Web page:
Raisins are grapes which have been suffered to remain on the vine, till they have attained to maturity ; when they are either dried in ah oven, or the fruit being tied together in clusters, and dipped in a ley of wood-ashes, containing a small portion of sweet-oil, is then dried by exposure to the sun, without being separated from the branches :—the latter method appears to be preferable.

The best fruits of this description, are those known under the name of sun, and jar-raisins; both of which are dried in the sun ; being imported from the southern countries of Europe, and also from the Asiatic provinces of Turkey. They form a principal article of the dessert; and, when properly managed, yield an agreeable wine. .For this purpose, let one cwt. of raisins be deprived of their stalks, chopped, and put into a wide, but not too deep vessel. Two-thirds, or fourteen gallons of water, are now to be added, and the whole suffered to stand for fifteen days, being care-fully stirred once every day. At the end of that period, the raisins must be strained, pressed, and the liquor obtained from them, poured into another vessel. The remaining third part, or seven gallons of water, should next be added to the fruit, thus pressed, and likewise stand for the space of one week. The liquor is then again to be strained, and the two runnnings are to be poured into a barrel, capable of containing twenty-one gallons, together with a quart of brandy. In order to colour the wine, three quarters of a pound of refined sugar must be set on fire, and burnt into a little of the liquor, which ought to be added to the whole; and, as soon as the fermentation ceases, the barrel may be closed, and suffered to stand till its contents are ready for bottling.—Raisin-wine is an agreeable, cooling liquor; but, if it be too often used, or in too large quantities, it is apt to occasion flatulency.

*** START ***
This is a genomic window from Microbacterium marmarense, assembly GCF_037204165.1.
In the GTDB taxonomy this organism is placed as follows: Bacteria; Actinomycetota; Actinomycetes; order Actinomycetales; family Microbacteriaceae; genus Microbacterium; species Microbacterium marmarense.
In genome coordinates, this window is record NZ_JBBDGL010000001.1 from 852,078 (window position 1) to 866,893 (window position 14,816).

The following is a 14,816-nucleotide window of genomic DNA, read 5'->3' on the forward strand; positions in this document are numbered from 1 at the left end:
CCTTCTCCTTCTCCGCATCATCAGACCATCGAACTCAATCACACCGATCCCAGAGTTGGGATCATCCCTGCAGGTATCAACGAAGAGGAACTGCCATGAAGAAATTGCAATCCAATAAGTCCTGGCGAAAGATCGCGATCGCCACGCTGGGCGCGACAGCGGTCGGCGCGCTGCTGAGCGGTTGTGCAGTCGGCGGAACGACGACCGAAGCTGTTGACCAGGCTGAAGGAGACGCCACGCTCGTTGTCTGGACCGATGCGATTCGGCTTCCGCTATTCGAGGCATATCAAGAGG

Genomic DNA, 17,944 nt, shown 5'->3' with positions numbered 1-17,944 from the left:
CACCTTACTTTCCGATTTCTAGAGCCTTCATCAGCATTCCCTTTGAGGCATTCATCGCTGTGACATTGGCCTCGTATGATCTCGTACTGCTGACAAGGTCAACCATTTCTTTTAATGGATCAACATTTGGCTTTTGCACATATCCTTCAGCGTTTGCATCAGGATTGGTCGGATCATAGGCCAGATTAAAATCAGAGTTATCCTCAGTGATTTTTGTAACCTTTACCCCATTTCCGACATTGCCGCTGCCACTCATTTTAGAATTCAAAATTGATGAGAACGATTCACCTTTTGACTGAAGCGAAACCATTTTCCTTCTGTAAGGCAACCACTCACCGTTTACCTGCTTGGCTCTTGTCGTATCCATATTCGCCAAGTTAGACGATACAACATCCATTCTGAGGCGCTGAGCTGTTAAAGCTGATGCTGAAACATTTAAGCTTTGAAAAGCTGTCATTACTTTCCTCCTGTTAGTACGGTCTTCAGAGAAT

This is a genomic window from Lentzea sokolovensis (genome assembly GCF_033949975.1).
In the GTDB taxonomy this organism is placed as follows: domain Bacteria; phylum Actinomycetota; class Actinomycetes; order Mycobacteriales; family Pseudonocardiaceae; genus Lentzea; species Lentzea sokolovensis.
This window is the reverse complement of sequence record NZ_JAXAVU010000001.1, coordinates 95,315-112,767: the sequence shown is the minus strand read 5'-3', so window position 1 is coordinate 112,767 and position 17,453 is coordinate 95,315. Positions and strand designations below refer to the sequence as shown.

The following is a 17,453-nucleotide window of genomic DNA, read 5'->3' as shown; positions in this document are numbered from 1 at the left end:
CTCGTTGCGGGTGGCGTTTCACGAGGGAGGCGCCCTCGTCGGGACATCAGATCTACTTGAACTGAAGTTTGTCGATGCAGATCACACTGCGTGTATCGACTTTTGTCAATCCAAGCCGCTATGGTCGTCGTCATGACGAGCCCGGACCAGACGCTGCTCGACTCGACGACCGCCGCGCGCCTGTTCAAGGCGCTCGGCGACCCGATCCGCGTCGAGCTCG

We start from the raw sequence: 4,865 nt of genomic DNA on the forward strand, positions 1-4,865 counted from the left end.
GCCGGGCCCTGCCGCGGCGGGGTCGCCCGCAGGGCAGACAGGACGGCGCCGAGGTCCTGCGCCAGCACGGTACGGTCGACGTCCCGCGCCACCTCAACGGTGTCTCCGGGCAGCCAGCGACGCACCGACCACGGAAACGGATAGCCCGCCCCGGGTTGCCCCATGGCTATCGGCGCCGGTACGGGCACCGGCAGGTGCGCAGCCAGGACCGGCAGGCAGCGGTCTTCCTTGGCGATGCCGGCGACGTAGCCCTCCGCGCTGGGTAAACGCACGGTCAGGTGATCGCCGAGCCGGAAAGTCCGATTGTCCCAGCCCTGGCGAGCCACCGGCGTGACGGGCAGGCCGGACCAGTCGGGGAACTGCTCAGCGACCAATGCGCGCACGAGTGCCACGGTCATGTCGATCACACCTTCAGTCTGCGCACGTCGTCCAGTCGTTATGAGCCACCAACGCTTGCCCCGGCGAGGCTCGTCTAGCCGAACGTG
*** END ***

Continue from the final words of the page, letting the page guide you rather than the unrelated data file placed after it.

With respect to their properties, raisins are too frequently relished as an article of food, to be considered as a medicine. They are very nutritive, and have been recommended in nephritic, complaints (see Kidnies) ; but if eaten immoderately, they contribute to the decay of the teeth, and occasion painful colics. Raisins are likewise used in pectoral decoctions, and similar medicinal preparations; for which purposes the stones ought to be carefully taken out; and also in all cases, where their astringency is not required.